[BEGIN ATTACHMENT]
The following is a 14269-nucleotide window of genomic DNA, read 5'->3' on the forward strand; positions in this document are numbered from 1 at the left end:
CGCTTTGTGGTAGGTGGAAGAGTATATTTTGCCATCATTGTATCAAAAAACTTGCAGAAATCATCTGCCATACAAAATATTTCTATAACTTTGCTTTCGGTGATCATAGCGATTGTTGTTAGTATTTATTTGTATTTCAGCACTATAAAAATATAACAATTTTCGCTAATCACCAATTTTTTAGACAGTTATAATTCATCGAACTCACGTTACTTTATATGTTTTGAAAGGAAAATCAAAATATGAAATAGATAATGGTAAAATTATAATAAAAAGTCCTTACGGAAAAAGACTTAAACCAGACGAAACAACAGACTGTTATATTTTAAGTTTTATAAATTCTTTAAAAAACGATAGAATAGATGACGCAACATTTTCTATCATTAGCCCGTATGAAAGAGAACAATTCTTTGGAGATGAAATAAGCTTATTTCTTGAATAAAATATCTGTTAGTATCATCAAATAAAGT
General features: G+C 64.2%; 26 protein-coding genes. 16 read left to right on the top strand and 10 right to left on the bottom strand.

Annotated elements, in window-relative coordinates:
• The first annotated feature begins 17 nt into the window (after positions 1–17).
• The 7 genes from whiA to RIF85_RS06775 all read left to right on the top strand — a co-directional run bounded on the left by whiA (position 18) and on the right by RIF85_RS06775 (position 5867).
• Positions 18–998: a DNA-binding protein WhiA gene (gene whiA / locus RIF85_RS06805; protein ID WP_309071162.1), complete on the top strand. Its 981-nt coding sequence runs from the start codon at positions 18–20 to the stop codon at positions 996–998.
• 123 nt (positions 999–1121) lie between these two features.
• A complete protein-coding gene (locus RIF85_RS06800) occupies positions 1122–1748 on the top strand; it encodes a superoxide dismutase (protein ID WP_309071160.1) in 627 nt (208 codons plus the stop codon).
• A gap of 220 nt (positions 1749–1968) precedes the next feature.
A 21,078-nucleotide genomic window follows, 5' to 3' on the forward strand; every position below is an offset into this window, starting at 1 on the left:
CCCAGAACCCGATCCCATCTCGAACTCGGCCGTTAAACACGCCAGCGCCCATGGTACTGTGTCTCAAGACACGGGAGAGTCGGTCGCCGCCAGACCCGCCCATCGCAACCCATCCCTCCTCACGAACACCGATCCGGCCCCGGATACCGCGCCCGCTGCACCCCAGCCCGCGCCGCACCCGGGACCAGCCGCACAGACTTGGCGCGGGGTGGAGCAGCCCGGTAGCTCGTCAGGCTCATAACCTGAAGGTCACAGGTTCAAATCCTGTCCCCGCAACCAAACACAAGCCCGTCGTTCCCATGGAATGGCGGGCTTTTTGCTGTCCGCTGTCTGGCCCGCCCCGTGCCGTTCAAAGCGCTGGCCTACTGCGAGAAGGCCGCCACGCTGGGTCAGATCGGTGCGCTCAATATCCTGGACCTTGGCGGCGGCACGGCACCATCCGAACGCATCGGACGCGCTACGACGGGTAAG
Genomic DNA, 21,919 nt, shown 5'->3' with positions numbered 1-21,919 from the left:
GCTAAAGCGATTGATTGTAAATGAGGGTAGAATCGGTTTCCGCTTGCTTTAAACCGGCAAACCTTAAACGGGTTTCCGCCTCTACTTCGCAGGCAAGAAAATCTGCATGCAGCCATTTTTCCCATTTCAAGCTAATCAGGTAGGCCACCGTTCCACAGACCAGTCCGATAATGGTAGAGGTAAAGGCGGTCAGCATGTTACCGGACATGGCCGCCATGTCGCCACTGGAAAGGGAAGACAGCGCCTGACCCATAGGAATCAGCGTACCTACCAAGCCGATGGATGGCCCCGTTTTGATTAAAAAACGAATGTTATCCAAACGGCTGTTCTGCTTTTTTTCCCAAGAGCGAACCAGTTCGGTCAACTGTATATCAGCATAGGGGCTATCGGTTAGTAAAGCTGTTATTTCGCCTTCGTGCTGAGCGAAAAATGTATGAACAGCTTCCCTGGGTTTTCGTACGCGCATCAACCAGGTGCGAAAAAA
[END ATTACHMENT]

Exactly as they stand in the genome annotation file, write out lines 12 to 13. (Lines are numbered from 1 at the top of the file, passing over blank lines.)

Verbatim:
CCCAGAACCCGATCCCATCTCGAACTCGGCCGTTAAACACGCCAGCGCCCATGGTACTGTGTCTCAAGACACGGGAGAGTCGGTCGCCGCCAGACCCGCCCATCGCAACCCATCCCTCCTCACGAACACCGATCCGGCCCCGGATACCGCGCCCGCTGCACCCCAGCCCGCGCCGCACCCGGGACCAGCCGCACAGACTTGGCGCGGGGTGGAGCAGCCCGGTAGCTCGTCAGGCTCATAACCTGAAGGTCACAGGTTCAAATCCTGTCCCCGCAACCAAACACAAGCCCGTCGTTCCCATGGAATGGCGGGCTTTTTGCTGTCCGCTGTCTGGCCCGCCCCGTGCCGTTCAAAGCGCTGGCCTACTGCGAGAAGGCCGCCACGCTGGGTCAGATCGGTGCGCTCAATATCCTGGACCTTGGCGGCGGCACGGCACCATCCGAACGCATCGGACGCGCTACGACGGGTAAG
Genomic DNA, 21,919 nt, shown 5'->3' with positions numbered 1-21,919 from the left: